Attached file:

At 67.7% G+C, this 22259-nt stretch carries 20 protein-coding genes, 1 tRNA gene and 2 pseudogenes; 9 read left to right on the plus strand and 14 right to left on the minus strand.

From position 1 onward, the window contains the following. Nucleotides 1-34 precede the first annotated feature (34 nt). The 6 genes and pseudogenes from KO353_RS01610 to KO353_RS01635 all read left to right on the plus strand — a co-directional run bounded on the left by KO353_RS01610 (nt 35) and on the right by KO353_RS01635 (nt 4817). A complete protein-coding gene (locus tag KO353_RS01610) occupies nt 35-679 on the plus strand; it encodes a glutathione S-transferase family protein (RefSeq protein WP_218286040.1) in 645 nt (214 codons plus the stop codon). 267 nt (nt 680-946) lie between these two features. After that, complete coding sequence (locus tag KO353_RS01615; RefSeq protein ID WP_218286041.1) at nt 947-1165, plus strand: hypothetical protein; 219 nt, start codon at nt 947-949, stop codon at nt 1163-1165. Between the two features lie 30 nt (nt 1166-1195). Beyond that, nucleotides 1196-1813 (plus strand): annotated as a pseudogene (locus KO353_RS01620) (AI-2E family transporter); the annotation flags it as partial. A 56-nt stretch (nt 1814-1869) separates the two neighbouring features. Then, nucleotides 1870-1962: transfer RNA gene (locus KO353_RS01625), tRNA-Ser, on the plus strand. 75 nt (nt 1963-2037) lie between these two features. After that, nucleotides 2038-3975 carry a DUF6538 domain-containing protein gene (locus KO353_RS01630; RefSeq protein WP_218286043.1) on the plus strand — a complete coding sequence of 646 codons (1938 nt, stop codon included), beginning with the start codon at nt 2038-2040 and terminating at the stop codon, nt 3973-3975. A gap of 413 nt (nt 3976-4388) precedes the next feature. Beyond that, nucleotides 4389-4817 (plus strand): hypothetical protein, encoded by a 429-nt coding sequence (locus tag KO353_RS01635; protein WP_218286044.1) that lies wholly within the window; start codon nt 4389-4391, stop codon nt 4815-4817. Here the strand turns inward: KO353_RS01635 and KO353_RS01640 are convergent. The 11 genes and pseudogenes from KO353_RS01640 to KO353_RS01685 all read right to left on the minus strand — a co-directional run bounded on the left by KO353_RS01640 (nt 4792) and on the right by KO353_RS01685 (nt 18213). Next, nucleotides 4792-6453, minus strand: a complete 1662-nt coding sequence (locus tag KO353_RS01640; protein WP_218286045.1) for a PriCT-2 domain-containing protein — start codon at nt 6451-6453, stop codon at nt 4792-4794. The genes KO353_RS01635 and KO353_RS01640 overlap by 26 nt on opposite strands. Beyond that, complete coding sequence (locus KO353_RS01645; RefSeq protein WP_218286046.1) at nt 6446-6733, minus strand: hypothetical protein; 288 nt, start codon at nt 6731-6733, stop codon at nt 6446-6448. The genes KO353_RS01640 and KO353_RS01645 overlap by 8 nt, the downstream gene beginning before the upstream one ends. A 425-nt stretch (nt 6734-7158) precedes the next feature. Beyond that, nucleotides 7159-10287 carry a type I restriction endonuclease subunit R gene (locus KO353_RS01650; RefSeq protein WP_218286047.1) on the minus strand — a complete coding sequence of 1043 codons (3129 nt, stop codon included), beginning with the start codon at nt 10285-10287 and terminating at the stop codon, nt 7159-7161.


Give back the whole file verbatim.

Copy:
At 67.7% G+C, this 22259-nt stretch carries 20 protein-coding genes, 1 tRNA gene and 2 pseudogenes; 9 read left to right on the plus strand and 14 right to left on the minus strand.

From position 1 onward, the window contains the following. Nucleotides 1-34 precede the first annotated feature (34 nt). The 6 genes and pseudogenes from KO353_RS01610 to KO353_RS01635 all read left to right on the plus strand — a co-directional run bounded on the left by KO353_RS01610 (nt 35) and on the right by KO353_RS01635 (nt 4817). A complete protein-coding gene (locus tag KO353_RS01610) occupies nt 35-679 on the plus strand; it encodes a glutathione S-transferase family protein (RefSeq protein WP_218286040.1) in 645 nt (214 codons plus the stop codon). 267 nt (nt 680-946) lie between these two features. After that, complete coding sequence (locus tag KO353_RS01615; RefSeq protein ID WP_218286041.1) at nt 947-1165, plus strand: hypothetical protein; 219 nt, start codon at nt 947-949, stop codon at nt 1163-1165. Between the two features lie 30 nt (nt 1166-1195). Beyond that, nucleotides 1196-1813 (plus strand): annotated as a pseudogene (locus KO353_RS01620) (AI-2E family transporter); the annotation flags it as partial. A 56-nt stretch (nt 1814-1869) separates the two neighbouring features. Then, nucleotides 1870-1962: transfer RNA gene (locus KO353_RS01625), tRNA-Ser, on the plus strand. 75 nt (nt 1963-2037) lie between these two features. After that, nucleotides 2038-3975 carry a DUF6538 domain-containing protein gene (locus KO353_RS01630; RefSeq protein WP_218286043.1) on the plus strand — a complete coding sequence of 646 codons (1938 nt, stop codon included), beginning with the start codon at nt 2038-2040 and terminating at the stop codon, nt 3973-3975. A gap of 413 nt (nt 3976-4388) precedes the next feature. Beyond that, nucleotides 4389-4817 (plus strand): hypothetical protein, encoded by a 429-nt coding sequence (locus tag KO353_RS01635; protein WP_218286044.1) that lies wholly within the window; start codon nt 4389-4391, stop codon nt 4815-4817. Here the strand turns inward: KO353_RS01635 and KO353_RS01640 are convergent. The 11 genes and pseudogenes from KO353_RS01640 to KO353_RS01685 all read right to left on the minus strand — a co-directional run bounded on the left by KO353_RS01640 (nt 4792) and on the right by KO353_RS01685 (nt 18213). Next, nucleotides 4792-6453, minus strand: a complete 1662-nt coding sequence (locus tag KO353_RS01640; protein WP_218286045.1) for a PriCT-2 domain-containing protein — start codon at nt 6451-6453, stop codon at nt 4792-4794. The genes KO353_RS01635 and KO353_RS01640 overlap by 26 nt on opposite strands. Beyond that, complete coding sequence (locus KO353_RS01645; RefSeq protein WP_218286046.1) at nt 6446-6733, minus strand: hypothetical protein; 288 nt, start codon at nt 6731-6733, stop codon at nt 6446-6448. The genes KO353_RS01640 and KO353_RS01645 overlap by 8 nt, the downstream gene beginning before the upstream one ends. A 425-nt stretch (nt 6734-7158) precedes the next feature. Beyond that, nucleotides 7159-10287 carry a type I restriction endonuclease subunit R gene (locus KO353_RS01650; RefSeq protein WP_218286047.1) on the minus strand — a complete coding sequence of 1043 codons (3129 nt, stop codon included), beginning with the start codon at nt 10285-10287 and terminating at the stop codon, nt 7159-7161.